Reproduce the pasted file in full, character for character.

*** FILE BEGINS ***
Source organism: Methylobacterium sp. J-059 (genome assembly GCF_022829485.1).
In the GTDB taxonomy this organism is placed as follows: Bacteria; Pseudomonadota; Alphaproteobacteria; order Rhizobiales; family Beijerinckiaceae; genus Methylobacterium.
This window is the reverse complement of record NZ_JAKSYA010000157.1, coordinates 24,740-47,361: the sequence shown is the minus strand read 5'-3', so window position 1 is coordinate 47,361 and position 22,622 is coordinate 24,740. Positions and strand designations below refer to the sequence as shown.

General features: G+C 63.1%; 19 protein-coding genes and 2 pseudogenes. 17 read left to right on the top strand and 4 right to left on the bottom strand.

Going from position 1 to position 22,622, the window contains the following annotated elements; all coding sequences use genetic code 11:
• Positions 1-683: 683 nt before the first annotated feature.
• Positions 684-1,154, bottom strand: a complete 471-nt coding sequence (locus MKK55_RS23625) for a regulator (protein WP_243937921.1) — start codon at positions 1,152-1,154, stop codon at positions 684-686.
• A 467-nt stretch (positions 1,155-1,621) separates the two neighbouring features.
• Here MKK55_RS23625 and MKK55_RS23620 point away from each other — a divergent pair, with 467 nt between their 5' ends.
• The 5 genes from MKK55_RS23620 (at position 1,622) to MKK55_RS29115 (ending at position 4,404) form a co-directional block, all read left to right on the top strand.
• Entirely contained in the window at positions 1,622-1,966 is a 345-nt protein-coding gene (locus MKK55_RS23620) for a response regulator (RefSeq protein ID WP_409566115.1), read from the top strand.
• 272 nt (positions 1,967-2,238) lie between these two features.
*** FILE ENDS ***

Source organism: Methylobacterium sp. J-059 (genome assembly GCF_022829485.1).
In the GTDB taxonomy this organism is placed as follows: Bacteria; Pseudomonadota; Alphaproteobacteria; order Rhizobiales; family Beijerinckiaceae; genus Methylobacterium.
This window is the reverse complement of record NZ_JAKSYA010000157.1, coordinates 24,740-47,361: the sequence shown is the minus strand read 5'-3', so window position 1 is coordinate 47,361 and position 22,622 is coordinate 24,740. Positions and strand designations below refer to the sequence as shown.

General features: G+C 63.1%; 19 protein-coding genes and 2 pseudogenes. 17 read left to right on the top strand and 4 right to left on the bottom strand.

Going from position 1 to position 22,622, the window contains the following annotated elements; all coding sequences use genetic code 11:
• Positions 1-683: 683 nt before the first annotated feature.
• Positions 684-1,154, bottom strand: a complete 471-nt coding sequence (locus MKK55_RS23625) for a regulator (protein WP_243937921.1) — start codon at positions 1,152-1,154, stop codon at positions 684-686.
• A 467-nt stretch (positions 1,155-1,621) separates the two neighbouring features.
• Here MKK55_RS23625 and MKK55_RS23620 point away from each other — a divergent pair, with 467 nt between their 5' ends.
• The 5 genes from MKK55_RS23620 (at position 1,622) to MKK55_RS29115 (ending at position 4,404) form a co-directional block, all read left to right on the top strand.
• Entirely contained in the window at positions 1,622-1,966 is a 345-nt protein-coding gene (locus MKK55_RS23620) for a response regulator (RefSeq protein ID WP_409566115.1), read from the top strand.
• 272 nt (positions 1,967-2,238) lie between these two features.